Slide 17 of 27
Much of the residential heating use of propane occurs in the Midwest, which is why a typical Midwestern consumer is shown in this slide. This consumerís average winter prices will vary slightly from the national average as a result of slightly different usage.
Like distillate consumers, propane consumers will likely see higher heating bills this winter. The average homeowner in the Midwest can expect their winter bill (from October through March) to be about $50 higher this year over last if normal weather occurs. Average propane price would be slightly lower than last year, but usage would be almost 10 percent higher.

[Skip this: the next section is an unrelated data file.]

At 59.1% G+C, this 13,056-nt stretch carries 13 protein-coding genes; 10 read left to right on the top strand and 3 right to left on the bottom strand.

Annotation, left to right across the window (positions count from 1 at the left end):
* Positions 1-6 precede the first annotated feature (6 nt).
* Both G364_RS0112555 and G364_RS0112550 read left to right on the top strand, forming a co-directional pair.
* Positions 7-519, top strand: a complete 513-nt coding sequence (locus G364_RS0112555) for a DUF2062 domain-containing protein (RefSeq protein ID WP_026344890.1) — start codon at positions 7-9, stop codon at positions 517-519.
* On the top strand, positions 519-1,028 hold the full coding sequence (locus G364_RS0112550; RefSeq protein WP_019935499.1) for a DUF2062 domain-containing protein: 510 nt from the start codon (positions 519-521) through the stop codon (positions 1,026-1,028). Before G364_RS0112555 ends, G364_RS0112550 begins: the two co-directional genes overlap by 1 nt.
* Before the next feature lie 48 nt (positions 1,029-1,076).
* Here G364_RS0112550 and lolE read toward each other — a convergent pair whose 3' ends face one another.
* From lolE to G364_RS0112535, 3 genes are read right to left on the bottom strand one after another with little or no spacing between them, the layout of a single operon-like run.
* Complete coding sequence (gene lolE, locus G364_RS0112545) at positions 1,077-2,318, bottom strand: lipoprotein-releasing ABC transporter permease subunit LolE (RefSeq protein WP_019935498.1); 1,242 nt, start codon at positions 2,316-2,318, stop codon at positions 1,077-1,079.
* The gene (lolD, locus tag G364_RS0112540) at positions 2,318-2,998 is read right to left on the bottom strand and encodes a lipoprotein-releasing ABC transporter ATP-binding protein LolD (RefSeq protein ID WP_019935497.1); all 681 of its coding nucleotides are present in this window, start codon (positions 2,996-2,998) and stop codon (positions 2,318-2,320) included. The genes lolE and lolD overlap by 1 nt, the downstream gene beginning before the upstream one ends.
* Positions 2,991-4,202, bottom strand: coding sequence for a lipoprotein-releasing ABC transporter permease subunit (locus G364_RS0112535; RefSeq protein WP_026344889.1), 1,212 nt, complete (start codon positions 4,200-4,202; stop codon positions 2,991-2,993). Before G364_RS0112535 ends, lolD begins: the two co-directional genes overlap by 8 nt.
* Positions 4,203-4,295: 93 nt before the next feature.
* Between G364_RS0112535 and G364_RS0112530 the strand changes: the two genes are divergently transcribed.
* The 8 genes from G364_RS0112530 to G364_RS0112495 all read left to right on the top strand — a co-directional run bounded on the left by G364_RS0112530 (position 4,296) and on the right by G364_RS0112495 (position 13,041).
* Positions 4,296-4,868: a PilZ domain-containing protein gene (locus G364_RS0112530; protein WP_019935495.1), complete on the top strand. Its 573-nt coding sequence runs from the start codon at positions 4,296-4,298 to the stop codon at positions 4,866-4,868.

With 10 percent warmer weather than normal, usage would fall closer to last winterís levels, but the price of propane would be lower. In this case a household in the Midwest might spend about $50-60 less than they did last winter. However, chances of a this warm weather scenario occurring are below 50 percent.
If we see 10 percent colder-than-normal weather, this household could pay as much as $160 more than last winter as both price and usage will be higher. Notice that even in this case, total costs would remain below those experienced in 1996/97 when the severe cold in the Midwest coupled with low stocks drove prices very high.